Our 2012 Interior Design Wrap-Up and 2013 Design Forecast

Jay Johnson - In 2012, we had a year of excitement in the field of interior design - but only if you were looking at color and contemporary furniture design. Here's my frank evaluation of the year that was.

  • Color palettes were bold and daring, and strong color blocks dominated both the fashion and home design industry. Pantone's Tangerine Tango led the pack with bright hues replacing cooler jewel tones and muted metallics.
    Color Blocks influenced interior design beaucoup.
  • Mid-century modern continued as a furniture trend and style influencer. There was a glut of "antiques" from the mid-1900s on the market, and young homeowners followed their Mad Men tastes and turned their homes into hip lounges. Personally, I think this was a dreary trend that will soon be waning. Many mid-century pieces were mass produced and they were boring and brown and drekish when they were first produces; time hasn't been kind to them. There are mid-century gems, however, that deserved attention, but I doubt if a majority of homeowners and designers were particularly discerning. Buyer beware!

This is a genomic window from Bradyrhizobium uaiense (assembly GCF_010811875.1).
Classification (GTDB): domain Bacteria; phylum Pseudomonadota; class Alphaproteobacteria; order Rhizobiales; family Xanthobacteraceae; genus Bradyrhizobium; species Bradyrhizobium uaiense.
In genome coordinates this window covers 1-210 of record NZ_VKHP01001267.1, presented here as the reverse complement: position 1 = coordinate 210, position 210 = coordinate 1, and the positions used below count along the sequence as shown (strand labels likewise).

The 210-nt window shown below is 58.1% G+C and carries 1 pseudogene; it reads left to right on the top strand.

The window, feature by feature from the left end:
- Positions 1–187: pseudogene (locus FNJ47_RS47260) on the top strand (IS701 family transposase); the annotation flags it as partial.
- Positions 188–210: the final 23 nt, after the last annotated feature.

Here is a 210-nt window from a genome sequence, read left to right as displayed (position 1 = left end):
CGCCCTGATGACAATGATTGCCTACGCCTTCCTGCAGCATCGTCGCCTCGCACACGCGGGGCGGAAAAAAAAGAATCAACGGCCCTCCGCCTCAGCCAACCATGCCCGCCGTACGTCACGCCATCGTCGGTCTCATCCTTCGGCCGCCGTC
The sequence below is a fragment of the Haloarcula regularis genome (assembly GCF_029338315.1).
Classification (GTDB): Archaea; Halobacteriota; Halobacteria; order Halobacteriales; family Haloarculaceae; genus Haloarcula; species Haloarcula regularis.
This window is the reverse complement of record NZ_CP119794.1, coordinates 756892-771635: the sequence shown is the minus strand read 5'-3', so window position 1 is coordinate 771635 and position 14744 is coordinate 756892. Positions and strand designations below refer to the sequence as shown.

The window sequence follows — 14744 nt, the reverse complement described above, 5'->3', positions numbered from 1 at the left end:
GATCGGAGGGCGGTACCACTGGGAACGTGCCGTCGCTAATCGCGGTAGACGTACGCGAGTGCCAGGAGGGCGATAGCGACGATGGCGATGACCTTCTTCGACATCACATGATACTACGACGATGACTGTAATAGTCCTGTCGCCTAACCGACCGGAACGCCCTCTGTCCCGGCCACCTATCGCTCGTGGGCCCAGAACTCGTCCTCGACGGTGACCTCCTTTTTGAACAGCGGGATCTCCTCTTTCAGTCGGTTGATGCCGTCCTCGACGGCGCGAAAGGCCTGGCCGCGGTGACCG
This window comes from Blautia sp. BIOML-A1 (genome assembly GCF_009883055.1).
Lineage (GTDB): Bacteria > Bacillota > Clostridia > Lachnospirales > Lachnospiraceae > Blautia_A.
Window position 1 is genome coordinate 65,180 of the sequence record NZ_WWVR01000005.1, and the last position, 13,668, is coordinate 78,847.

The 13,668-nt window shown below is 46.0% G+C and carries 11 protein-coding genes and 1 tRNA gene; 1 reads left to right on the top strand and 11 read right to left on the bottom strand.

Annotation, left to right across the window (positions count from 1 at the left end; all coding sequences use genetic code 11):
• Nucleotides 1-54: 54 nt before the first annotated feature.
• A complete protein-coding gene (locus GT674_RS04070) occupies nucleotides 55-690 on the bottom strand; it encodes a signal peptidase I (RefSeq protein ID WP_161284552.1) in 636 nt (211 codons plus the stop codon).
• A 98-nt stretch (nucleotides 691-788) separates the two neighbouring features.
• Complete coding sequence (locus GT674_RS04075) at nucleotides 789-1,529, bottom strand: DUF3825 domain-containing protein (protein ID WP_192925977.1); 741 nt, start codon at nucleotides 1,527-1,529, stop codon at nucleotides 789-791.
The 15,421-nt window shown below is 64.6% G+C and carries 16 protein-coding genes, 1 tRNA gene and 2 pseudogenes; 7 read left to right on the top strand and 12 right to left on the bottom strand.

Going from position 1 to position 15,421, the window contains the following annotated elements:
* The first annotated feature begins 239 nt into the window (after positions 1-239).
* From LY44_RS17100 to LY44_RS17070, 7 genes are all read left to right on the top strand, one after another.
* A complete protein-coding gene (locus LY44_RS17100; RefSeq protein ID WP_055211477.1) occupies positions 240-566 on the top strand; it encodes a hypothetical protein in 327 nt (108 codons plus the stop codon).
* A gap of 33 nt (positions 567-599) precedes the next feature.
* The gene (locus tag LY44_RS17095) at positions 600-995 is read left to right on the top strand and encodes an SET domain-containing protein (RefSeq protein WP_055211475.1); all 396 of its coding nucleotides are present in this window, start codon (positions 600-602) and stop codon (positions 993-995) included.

Wow - yet another piece of mid-century modern furniture!
  • Modern furniture continued to be sleeker, more sculptural, and more creative. I'm a huge fan of contemporary furniture. Rather than reaching back to the past for inspiration - or creating past styles "with a twist" (a way overused design concept) - many furniture designers created completely new ways to sit, dine, relax, and sleep. 
    Edra's Corallo armchair beautifully combines function and sculpture.
  • I loved the way handmade home goods counterbalanced the glut of mass-produced items, e.g., hand-woven upholstery, bulky yarn rugs, hand-carved wood legs, fine inlays, and bright and colorful dyes on casegoods.
    Handmade goods deserve places of pride in every home.
  • There was caution in the air last year with home decorating. People curbed their spending on luxury goods and furnishings due to breath-holding over the U.S. presidential election and the stalemate in the U.S. Congress.